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F1 set to drop 2023 rule change 'no driver wants' – The Race

Formula 1 is set to drop the planned reduction in maximum tyre blanket temperatures to 50°C next season after drivers raised safety concerns following the United States Grand Prix 2023 tyre test.
Tyre blankets will be banned in 2024, and as part of the preparation for this Pirelli requested that the blanket temperatures be lowered in 2022 and 2023. This led to a reduction from 100°C (front) and 80°C (rear) rear last year to 70°C (front and rear) this season, with the cut to 50°C slated for next year.
But after testing the prototype 2023 tyres at Austin using 50°C blanket temperatures, drivers found the warm-up phase to be problematic with grip levels low and a high risk of crashes.
That led to Pirelli reverting to 70°C for the Mexico tyre test, albeit with the warm-up time limit at that level reduced from three to two hours in order to achieve reduced energy consumption targets.
“We listen to drivers,” Isola told The Race when asked about the criticism of the behaviour of the prototype tyres at Austin.
“I don’t believe it’s dangerous, but in Austin, which is a high-energy circuit, we had some issues with the warm-up. Or, at least they had fresh in mind the warm-up at 70°C and if you test the tyre at 50°C, you can feel the difference.
“After listening to the drivers, we started to consider that if Austin is a high-severity circuit with very good weather conditions and they had an issue with a warm-up, what happens at street circuits, low-severity circuits with smooth Tarmac, or in poor conditions?
Motor Racing Formula One World Championship Italian Grand Prix Qualifying Day Monza, Italy
“The target is to ban blankets for 2024 and the idea was to go in this direction step-by-step. The plan is still in place, but looking at the test in Austin, it seems that 50°C is not a suitable option for next year.
“So we made some calculations of the energy consumption, considering different scenarios as we have some blankets in Milan that we used for our test. We found two hours is the time needed to warm up the tyre at 70°C, so we have an additional hour at the moment that is just maintaining the temperature.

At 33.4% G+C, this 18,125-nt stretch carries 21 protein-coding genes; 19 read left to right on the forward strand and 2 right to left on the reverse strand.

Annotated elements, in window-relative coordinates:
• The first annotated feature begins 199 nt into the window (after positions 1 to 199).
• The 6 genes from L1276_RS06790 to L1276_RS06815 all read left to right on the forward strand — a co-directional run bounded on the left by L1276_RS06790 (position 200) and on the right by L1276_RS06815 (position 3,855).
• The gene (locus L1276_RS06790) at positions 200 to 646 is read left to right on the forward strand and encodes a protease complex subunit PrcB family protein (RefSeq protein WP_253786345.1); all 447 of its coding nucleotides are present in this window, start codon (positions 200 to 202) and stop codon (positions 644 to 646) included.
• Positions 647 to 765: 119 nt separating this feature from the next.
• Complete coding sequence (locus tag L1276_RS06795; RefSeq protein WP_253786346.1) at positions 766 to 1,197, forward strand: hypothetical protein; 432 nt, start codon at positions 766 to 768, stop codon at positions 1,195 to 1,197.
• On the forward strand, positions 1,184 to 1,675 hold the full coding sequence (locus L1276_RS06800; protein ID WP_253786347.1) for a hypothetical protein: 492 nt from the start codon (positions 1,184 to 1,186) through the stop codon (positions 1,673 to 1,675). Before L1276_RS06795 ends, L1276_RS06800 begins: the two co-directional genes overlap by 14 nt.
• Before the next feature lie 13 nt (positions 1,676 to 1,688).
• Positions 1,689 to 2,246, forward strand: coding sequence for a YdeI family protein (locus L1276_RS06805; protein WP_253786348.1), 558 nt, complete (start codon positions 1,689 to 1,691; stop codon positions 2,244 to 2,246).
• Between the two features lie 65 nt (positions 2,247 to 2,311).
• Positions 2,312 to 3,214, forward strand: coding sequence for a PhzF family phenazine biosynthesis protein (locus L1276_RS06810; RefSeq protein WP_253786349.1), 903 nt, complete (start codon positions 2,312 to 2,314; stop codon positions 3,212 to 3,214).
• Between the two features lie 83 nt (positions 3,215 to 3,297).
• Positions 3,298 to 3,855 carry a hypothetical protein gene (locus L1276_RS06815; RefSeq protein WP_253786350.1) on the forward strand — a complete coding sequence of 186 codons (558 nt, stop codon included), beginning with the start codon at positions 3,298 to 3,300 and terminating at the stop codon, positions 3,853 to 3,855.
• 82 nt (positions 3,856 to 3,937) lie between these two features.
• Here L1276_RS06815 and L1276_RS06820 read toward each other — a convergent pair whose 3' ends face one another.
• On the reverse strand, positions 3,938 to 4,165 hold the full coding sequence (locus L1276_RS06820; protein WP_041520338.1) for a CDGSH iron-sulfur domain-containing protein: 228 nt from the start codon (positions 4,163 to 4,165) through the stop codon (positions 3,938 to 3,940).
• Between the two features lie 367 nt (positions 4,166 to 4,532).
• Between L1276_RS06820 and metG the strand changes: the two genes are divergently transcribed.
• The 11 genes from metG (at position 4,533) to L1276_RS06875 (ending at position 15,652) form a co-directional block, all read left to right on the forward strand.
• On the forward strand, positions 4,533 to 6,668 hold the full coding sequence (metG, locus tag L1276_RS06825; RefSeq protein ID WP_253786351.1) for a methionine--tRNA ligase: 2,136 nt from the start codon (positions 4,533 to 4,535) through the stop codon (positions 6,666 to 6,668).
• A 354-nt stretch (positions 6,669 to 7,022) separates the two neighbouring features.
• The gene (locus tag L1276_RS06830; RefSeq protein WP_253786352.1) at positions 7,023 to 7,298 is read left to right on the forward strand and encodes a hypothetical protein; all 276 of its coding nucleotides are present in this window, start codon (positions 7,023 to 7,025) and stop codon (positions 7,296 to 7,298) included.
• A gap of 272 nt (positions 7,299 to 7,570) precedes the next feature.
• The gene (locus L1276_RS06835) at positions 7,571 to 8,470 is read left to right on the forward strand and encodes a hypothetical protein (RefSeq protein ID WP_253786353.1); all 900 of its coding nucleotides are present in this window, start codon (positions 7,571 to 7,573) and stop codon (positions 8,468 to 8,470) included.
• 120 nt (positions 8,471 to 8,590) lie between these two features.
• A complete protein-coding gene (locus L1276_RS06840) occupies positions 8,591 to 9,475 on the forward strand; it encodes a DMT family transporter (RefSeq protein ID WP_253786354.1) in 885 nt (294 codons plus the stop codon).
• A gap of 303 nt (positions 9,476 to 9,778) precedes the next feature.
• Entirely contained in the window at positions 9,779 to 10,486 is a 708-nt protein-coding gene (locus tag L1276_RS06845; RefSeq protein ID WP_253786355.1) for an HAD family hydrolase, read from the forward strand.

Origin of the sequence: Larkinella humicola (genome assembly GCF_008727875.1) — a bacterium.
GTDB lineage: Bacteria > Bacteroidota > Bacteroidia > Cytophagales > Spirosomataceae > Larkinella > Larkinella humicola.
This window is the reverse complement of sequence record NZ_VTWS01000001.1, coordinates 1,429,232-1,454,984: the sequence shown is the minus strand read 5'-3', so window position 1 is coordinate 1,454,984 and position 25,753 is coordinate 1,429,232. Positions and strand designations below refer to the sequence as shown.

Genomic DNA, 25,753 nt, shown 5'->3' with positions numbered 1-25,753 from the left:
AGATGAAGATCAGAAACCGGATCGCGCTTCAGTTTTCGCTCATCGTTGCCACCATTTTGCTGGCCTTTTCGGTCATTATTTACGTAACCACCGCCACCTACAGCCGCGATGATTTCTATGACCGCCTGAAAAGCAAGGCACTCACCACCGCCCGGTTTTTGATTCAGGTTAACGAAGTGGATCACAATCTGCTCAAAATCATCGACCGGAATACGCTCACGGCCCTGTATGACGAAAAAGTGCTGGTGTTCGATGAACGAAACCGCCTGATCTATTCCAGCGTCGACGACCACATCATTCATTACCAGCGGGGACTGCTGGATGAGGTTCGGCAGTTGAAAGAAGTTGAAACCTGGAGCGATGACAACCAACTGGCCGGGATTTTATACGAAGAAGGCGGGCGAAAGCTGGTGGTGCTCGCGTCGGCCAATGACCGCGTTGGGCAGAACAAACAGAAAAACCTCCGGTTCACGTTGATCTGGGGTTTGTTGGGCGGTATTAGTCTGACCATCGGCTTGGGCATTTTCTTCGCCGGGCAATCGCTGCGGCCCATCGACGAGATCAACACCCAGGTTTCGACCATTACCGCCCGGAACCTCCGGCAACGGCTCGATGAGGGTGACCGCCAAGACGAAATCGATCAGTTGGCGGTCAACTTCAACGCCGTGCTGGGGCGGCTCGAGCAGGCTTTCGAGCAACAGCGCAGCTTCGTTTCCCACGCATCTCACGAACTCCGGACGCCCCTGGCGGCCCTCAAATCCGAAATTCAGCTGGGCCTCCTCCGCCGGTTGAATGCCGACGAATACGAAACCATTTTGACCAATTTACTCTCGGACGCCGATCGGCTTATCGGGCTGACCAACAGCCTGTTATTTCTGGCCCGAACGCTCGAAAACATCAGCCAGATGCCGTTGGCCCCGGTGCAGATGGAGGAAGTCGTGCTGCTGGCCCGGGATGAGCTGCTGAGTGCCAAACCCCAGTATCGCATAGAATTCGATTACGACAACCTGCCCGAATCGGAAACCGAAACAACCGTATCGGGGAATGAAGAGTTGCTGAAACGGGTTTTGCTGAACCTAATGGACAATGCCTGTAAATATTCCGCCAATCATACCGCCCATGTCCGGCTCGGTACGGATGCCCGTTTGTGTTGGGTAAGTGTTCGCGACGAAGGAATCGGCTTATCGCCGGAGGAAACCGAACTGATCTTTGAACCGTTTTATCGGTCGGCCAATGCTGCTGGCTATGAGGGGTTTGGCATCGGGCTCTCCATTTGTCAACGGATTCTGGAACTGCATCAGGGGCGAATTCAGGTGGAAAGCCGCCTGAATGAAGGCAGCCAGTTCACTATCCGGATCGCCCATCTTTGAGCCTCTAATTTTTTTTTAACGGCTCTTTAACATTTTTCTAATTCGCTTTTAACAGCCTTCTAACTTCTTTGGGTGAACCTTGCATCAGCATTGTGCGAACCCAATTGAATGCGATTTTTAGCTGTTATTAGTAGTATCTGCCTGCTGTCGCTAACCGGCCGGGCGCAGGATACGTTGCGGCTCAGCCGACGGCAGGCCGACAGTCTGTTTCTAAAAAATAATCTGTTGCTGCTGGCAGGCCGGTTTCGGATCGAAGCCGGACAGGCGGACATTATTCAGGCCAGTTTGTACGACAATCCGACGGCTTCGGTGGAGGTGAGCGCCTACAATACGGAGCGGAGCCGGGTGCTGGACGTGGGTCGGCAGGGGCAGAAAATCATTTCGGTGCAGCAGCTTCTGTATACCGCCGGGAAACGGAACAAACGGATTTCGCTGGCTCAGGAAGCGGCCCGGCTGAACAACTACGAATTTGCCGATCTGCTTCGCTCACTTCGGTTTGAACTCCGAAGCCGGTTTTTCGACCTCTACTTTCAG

“If, instead of going down to 50°C, we cut one hour [of the currently-permitted three hours at 70°C] we discovered that it is a lot more efficient, we save more energy and we don’t create any issue with the warm-up. So the drivers can go out and push, as they are doing now.
“That’s why we decided in Mexico to test the blankets at 70°C for two hours instead of three hours.”

Driver feedback on the impact of sticking with 70°C blanket temperatures was positive after FP2 in Mexico proved less troublesome. The proposal to carry this over into 2023 has received widespread support, which is unsurprising given the response from drivers to the Austin test. As McLaren driver Lando Norris put it, “no driver wants it, basically” in reference to the 50°C blanket temperatures being used next year.
Isola attended the drivers’ briefing held on Friday evening in Mexico and said that “everybody said we want to go for the 70°C for two hours [in 2023]”.
Pirelli has already finalised its tyre construction for 2023, which is designed to have stronger fronts that reduce the understeer balance that arose with this year’s tyres, with the compounds needing to be finalised imminently ahead of the test of the definitive specification after the Abu Dhabi Grand Prix.
The change is regarded as an interim step for 2023 with the 2024 tyre-blanket ban still set to go ahead. The 2024 tyres will therefore be an all-new production rather than the evolution Pirelli has produced for 2023.
Motor Racing Formula One World Championship Mexican Grand Prix Practice Day Mexico City, Mexico
“My feeling is that the right direction is to go for 70°C and two hours,” said Isola.
“What we collected in terms of information in Austin is useful for us for further developing the compounds.
“We know we have to make quite a big step to get rid of blankets in 2024. It’s not just redesigning the construction completely, it’s also redesigning all the five compounds.